Siamese fighting fish - Betta splendens
Scientific name: Betta splendens
Common name: Siamese fighting fish
Usual size in fish tanks: 6 - 8 cm (2.36 - 3.15 inch)
Recommended pH range for the species: 6.2 - 7.9
Recommended water hardness (dGH): 4 - 25°N (71.43 - 446.43ppm)
0°C 32°F30°C 86°F
Recommended temperature: 23 - 30 °C (73.4 - 86°F)
The way how these fish reproduce: Spawning
Where the species comes from: East Asia
Temperament to its own species: peaceful to females
Temperament toward other fish species: peaceful
Usual place in the tank: Top levels
FeedingFood and feeding
As these are very colourful fish and for maintaining the colour they will need a lot of vitamin, you will need to feed them the best quality flakes and granules with some vegetable matter. Bear in mind for the best results they will also require live or frozen food like bloodworms, artemia, fruit flies and so on, on a regular basis. They are not picky, on the contrary, if you overfeed them regularly, they will get fat.
This betta is originally from central Thailand. But as its popularity grew as an ornamental aquarium fish and also for its aggression used in fighting matches, it spread to other east Asian countries as well. They can be mostly found in still waters like swamps, ponds, big ditches, streams and so on. These waters are mostly muddy with heavy growth of plants. The plants can either be the floating kind or the submerged ones, but either way they mostly do nothing for increasing the amount of oxygen in the water. That is why the fish developed the ability to breath both under and above the water.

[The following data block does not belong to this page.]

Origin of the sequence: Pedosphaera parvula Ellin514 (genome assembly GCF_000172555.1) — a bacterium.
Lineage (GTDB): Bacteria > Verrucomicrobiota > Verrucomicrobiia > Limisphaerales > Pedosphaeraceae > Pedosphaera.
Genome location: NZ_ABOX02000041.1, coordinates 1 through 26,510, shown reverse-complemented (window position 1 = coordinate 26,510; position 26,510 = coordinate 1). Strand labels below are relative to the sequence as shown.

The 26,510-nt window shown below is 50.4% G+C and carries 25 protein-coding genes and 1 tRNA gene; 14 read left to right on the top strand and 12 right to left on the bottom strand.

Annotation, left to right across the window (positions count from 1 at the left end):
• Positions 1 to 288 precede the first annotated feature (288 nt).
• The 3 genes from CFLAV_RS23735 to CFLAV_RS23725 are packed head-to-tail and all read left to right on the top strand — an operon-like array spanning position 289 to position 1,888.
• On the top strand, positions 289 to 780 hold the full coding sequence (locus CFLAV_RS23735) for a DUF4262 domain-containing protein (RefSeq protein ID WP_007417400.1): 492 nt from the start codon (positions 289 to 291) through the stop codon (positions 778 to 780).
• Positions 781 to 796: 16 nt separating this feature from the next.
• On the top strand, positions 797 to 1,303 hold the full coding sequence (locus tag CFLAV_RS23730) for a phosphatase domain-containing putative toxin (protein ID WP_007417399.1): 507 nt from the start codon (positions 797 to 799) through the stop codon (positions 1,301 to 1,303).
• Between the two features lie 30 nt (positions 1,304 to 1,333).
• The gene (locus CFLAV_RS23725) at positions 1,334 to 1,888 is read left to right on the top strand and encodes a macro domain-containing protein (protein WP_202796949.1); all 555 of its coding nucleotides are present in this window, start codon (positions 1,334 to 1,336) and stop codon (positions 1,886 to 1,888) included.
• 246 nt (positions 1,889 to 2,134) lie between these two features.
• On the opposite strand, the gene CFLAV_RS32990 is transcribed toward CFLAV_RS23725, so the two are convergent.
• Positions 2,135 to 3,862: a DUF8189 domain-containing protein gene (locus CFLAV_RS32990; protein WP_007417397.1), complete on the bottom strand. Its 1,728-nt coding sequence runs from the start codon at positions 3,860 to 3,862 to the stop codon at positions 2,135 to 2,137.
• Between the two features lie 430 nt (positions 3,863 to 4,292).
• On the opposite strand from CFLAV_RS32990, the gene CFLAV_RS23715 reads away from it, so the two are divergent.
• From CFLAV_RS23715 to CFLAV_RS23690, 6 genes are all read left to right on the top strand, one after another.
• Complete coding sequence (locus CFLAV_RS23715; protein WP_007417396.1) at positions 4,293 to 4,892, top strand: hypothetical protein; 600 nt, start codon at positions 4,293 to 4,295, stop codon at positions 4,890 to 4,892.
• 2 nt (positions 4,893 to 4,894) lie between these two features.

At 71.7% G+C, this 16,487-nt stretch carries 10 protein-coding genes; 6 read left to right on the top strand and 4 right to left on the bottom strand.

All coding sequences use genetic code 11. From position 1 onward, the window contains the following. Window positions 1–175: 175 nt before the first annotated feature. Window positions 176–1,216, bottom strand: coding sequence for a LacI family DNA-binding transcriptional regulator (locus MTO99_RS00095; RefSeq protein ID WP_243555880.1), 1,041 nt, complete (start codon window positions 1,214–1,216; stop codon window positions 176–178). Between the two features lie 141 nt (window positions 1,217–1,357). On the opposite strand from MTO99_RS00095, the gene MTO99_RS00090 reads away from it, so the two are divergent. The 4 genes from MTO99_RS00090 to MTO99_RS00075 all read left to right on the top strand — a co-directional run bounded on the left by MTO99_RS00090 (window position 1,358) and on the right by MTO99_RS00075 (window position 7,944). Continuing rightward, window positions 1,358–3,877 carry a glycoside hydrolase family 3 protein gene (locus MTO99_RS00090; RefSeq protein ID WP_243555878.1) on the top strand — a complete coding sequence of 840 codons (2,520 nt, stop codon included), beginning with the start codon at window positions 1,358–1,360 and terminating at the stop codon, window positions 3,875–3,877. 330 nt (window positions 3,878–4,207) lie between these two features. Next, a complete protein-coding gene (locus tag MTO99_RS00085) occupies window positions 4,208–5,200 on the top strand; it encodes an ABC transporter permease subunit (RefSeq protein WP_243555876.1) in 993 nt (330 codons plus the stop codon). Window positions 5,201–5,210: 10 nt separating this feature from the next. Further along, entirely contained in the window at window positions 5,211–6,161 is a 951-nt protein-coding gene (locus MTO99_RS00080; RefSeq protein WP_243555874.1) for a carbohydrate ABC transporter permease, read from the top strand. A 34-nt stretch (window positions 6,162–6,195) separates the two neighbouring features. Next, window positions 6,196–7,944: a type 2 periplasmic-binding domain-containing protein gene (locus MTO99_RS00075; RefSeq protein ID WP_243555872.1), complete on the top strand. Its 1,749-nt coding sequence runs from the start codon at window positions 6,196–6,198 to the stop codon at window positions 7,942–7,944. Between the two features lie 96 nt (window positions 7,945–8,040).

It is very easy to tell which one is a male and which is a female. Males are very colourful with longer fins, but thinner bodies. Females are bulkier with short fins and their color is dull.
They breed using bubble-nests. The male will create small bubbles from his saliva and bubble by bubble he’ll build a nest. The best is to separate only one female and a male into the breeding tank with stable water parameters. In the breeding tank, in comparison to a usual tank, it is much more important to keep the water movement as slow as possible so the current will not destroy the nest. You can help it with some floating plants or by planting long plants in front of the filter. The tank should also have lots of hiding places for the female such as heavy growth of plants or some ornaments, so once the breeding is over, the male will have only minimum chance to see her. Also don’t forget that the water level should be lower than the edge of the tank, so the fry can breathe too. The act of breeding starts when the pair starts to circle and dance around each other. When they are ready, the male makes an U shape from his body around the female and squeezes the eggs out of the female. At the same time he releases milt and the eggs are fertilized. Then the male collects the eggs with his mouth and carefully places them into the nest. This might be repeated few times. When they’re done, the female will not take any part in raising the fry and she will be chased away from the nest. If there is enough space for the female to hide, you don’t have to separate her, but if the male will see her too often, he might kill her while protecting the nest. The eggs hatch after one or two days, but the fry stays in the nest for another about 4 days. The male will protect and care for the fry until it is big enough and it can swim freely. He will swim below the nest catching any fry that falls from it and returning it into safety. The fry can be fed by infusoria, but also by crushed granules. Even after the fry swims freely, the male will not try to eat them.